“The trouble with socialism,” said Oscar Wilde, “is that it would take up too many evenings.”
Some might argue whether what we are dealing with, what is ahead for us, is socialism. But we can’t dispute that our thinking and conversations (and social media interactions) about the state of America are consuming our evenings (and much of the rest of the day, as well).
In Breaking Bread with the Dead: A Reader’s Guide to a More Tranquil Mind, Alan Jacobs tells us about Horace–a political dissident in exile. A friend bestows the gift of a farm on Horace, who, separated from the engagement he enjoyed in Rome, begins to write letters, poetry actually, to advise others–and us.
Jacobs writes, “It is useful to see that these anxieties have plagued people who lived so long ago, even if we feel [these same anxieties] with particular intensity today. . . .
“Horace exhorts [his reader], exhorts himself, exhorts us, to shift our attention from those compulsions [our fears] toward questions that really and always matter–‘Where is it virtue comes from?’–because even by just exploring those questions, . . . we’re pushing back against the tyranny of everyday anxieties.”
I’m not suggesting–and I don’t believe Jacobs is either–that we stick our heads in the sands of old books and disregard what’s going on around us.
Instead, we can use older texts. He’s thinking ancient. I’m currently reading a 1960s text about a great ancient–Cicero.
To each his own form of processing.
But many, Jacobs asserts, won’t look to the past because of a way of thinking that’s emerged in recent times.
“There is an increasing sense not just that the past is sadly in error, is superannuated and irrelevant and full of foul ideas that we’re well rid of, but that it actually defiles us–its presence makes us unclean.
Jacobs asserts that this sense of defilement results from information overload and the sense that the “world is not only changing but changing faster and faster.”
As we yearn to slow down, the world moves at a faster pace. That pace and the direction of the change that’s unfolding seem daunting.
Part of that slowing down, Jacobs asserts, is to feed our minds the bread of the past, of the dead, and to feed it to children as well.
“The dead, being dead, speak only at our invitation: they will not come uninvited to our table. They are at our mercy, like the flock of shades who gather around Odysseus when he comes as a living man to the land of Hades.”
And let’s remember what Odysseus received during his visit to Hades: wisdom telling him how to go forward into an uncertain future filled with all kinds of perils.
We can look back for that same kind of wisdom.
It awaits our attention. And it withholds its benefits until we sit with it and partake.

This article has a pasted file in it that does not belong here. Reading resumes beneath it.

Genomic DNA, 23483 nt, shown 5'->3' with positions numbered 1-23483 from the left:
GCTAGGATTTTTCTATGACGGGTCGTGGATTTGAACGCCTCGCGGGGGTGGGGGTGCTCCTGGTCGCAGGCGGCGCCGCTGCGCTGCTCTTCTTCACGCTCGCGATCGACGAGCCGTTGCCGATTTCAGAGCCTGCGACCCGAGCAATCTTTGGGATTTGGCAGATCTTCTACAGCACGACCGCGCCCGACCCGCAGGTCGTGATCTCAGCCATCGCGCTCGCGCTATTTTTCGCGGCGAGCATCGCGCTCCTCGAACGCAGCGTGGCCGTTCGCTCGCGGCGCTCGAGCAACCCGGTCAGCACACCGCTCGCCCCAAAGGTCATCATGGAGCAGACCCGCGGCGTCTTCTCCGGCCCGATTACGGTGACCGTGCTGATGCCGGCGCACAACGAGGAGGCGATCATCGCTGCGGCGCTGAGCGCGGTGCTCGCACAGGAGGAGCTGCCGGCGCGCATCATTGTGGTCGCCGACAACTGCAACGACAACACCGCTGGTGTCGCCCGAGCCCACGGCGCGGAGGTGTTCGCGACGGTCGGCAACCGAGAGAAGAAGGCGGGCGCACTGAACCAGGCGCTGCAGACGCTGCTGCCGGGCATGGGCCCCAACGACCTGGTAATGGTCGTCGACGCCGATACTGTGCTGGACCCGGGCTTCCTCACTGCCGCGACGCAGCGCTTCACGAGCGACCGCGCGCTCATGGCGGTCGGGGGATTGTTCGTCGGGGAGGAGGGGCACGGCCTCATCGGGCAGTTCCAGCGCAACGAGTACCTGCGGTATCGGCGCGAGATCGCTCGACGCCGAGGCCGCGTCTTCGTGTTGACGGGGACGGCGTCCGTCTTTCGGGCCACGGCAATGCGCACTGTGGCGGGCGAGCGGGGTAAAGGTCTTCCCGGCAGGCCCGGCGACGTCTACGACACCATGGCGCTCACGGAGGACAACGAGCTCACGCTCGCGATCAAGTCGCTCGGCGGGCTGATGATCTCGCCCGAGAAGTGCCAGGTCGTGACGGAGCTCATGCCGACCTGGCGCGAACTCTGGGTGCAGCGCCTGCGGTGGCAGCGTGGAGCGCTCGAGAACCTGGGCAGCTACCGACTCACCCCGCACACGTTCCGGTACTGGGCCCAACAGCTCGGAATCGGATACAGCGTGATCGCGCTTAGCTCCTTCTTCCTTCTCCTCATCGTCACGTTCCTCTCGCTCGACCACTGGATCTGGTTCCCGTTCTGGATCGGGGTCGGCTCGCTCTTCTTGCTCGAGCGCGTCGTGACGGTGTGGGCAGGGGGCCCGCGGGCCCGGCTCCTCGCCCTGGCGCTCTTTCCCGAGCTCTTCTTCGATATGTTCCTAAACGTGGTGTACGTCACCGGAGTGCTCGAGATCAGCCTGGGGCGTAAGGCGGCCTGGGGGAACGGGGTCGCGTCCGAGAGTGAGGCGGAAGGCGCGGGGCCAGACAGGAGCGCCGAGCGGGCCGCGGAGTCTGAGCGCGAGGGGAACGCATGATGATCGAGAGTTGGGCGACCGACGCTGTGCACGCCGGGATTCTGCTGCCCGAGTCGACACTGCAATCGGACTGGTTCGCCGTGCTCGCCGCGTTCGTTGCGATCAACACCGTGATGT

18 Replies to “Too Many Evenings”
Thanks Nancy, your post are always so thought provoking. We do need to examine the past as we trust God with our future.
That is so important, Yvonne. Looking to the past shows us God’s hand in it. And we can ask for His intervention now. Thanks and God bless!
I’ve always believed that we can learn a great deal from the past–it’s our history. If we don’t learn from the past, we make the same mistakes over and over again. And, if we don’t think the past is beneficial, what will we do with all the lessons and wisdom we find in the Bible? A very timely message, Nancy. Thank you.
We must learn from the past or repeat its errors–just as you say, Katherine. Thanks and God bless!
Hopefully enough people will see where our nation is headed and we will learn from the past so we can secure our future. Thanks for this message.
I hope so too, Barbara. Thanks and God bless!
Very interesting. Nancy, I appreciate how you always get me to dig deeper into subjects. Thank you.
Thanks, Melissa. God bless!
Reminds me of the quote from George Santayana:
“Those who cannot remember the past are condemned to repeat it.”
Amen, Ava. And I think we’re beginning to feel that saying’s pinch. Thanks and God bless!
The past can teach us so much. God bless you!
Thank you, Jessica! God bless you too!
Pursuing a classical education for our children was one of the best things I ever did. We read the ancient texts.. We studied history in chronological order. We read Homer and Augustine and Beowulf and Aquinas. We learned of the shape of ancient history in God’s peopled world and how the Lord worked in it to spread the Good News of his Son. Ancient texts are priceless and powerful.
I so agree, Melinda. I got my start as a teacher at a classical Christian school. It shaped my thinking and helped me on my spiritual journey. I’m currently teaching The Black Ships Before Troy to middle-schoolers. It’s a wonderful ride. Thanks and God bless!
Thought-provoking post, Nancy! We do indeed need to learn from our past as we move forward. It helps us balance our journey with, as you say “ancient” wisdom.
Thank you, Melissa. We do have much to learn from those who came before us. God bless!
Such an interesting piece, Nancy. I like these notes from Mark J. Perry’s essay on “Why Socialism Always Fails.”
“1995 essay to review why socialism: a) failed in the 20th century, b) is failing in the 21st century (e.g. Venezuela, see photo above), and c) will always fail. And that’s because it’s a flawed system based on completely faulty principles that aren’t consistent with human behavior and can’t nurture the human spirit.”
“[C]an’t nurture the human spirit”–and won’t let the human spirit nurture itself. There’s the rub. Right there. Thanks, Karen, and God bless!